Two views, the mediolateral and craniocaudal mammograms, of both breasts were independently reviewed by two of the authors (ES and RW) to determine the Wolfe mammographic parenchymal pattern.
Considerable information on health and lifestyle factors was available from the EPIC Health and Lifestyle Questionnaire [16]. In the present study we examined the subjects' personal history of benign breast diseases, menstrual and reproductive factors, oral contraception and hormone replacement therapy, smoking, and anthropometric information such as body mass index and waist:hip ratio.
Odds ratios (ORs) and their 95% confidence intervals (CIs) were calculated by conditional logistic regression [17], and were adjusted for possible confounding factors.
Results:
The characteristics of the cases and controls are presented in Table 1. Cases were leaner than controls. A larger percentage of cases were nulliparous, premenopausal, current hormone replacement therapy users, had a personal history of benign breast diseases, and had had a hysterectomy. A larger proportion of controls had more than three births and were current smokers.
Table 2 shows the unadjusted and adjusted OR estimates for Wolfe's high-risk mammographic parenchymal patterns and smoking in the total study population and in postmenopausal women separately. Current smoking was strongly and inversely associated with high-risk patterns, after adjustment for concomitant risk factors. Relative to never smokers, current smokers were significantly less likely to have a high-risk pattern (OR 0.37, 95% CI 0.14-0.94). Similar results were obtained when the analysis was confined to postmenopausal women. Past smoking was not related to mammographic parenchymal patterns. The overall effect in postmenopausal women lost its significance when adjusted for other risk factors for P2/DY patterns that were found to be significant in the present study, although the results were still strongly suggestive. There was no interaction between cigarette smoking and body mass index.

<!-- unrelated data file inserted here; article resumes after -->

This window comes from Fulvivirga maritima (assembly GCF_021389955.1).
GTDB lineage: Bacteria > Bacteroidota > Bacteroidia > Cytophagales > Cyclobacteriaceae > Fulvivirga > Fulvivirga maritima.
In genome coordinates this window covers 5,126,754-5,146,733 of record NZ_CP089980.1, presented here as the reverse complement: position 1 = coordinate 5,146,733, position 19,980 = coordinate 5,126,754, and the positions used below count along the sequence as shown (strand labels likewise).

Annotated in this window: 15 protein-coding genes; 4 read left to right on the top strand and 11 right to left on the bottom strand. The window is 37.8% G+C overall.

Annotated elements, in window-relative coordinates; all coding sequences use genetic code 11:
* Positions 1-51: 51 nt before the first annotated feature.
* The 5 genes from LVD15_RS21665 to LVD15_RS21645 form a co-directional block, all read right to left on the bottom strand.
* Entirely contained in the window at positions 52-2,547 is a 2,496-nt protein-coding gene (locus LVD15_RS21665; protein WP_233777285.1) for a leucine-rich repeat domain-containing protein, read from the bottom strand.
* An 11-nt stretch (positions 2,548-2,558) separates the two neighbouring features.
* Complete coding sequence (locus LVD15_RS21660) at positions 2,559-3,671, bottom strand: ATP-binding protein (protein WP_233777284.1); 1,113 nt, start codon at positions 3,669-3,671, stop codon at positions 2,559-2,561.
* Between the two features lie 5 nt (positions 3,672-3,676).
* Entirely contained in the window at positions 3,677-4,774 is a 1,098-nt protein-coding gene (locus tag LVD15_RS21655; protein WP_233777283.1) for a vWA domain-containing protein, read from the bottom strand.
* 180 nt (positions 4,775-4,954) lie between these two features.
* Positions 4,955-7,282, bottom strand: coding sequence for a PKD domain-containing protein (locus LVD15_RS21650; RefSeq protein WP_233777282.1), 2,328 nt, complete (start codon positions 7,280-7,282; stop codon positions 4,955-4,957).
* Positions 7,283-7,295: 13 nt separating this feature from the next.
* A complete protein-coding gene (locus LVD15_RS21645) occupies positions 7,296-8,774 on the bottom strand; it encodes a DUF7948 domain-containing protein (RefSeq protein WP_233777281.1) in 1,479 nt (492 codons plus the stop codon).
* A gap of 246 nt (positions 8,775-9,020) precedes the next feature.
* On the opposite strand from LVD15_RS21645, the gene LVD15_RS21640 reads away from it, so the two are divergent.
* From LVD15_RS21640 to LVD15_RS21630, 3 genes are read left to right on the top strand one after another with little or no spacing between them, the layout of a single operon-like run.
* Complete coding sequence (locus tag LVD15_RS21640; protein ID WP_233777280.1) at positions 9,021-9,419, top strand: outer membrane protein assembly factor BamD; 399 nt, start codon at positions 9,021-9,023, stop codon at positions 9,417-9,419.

Discussion:
In the present study we found a strong inverse relationship between current smoking and high-risk mammographic parenchymal patterns of breast tissue as classified by Wolfe [12]. These findings are not completely unprecedented; Greendale et al [18] found a reduced risk of breast density in association with smoking, although the magnitude of the reduction was unclear. The present findings suggest that this reduction is large.
Recent studies [9,10] have suggested that breast cancer risk may be reduced among current smokers. In a multicentre Italian case-control study, Braga et al [10] found that, relative to nonsmokers, current smokers had a reduced risk of breast cancer (OR 0.84, 95% CI 0.7-1.0). These findings were recently supported by Gammon et al [9], who reported that breast cancer risk in younger women (younger than 45 years) may be reduced among current smokers who began smoking at an early age (OR 0.59, 95% CI 0.41-0.85 for age 15 years or younger) and among long-term smokers (OR 0.70, 95% CI 0.52-0.94 for those who had smoked for 21 years or more).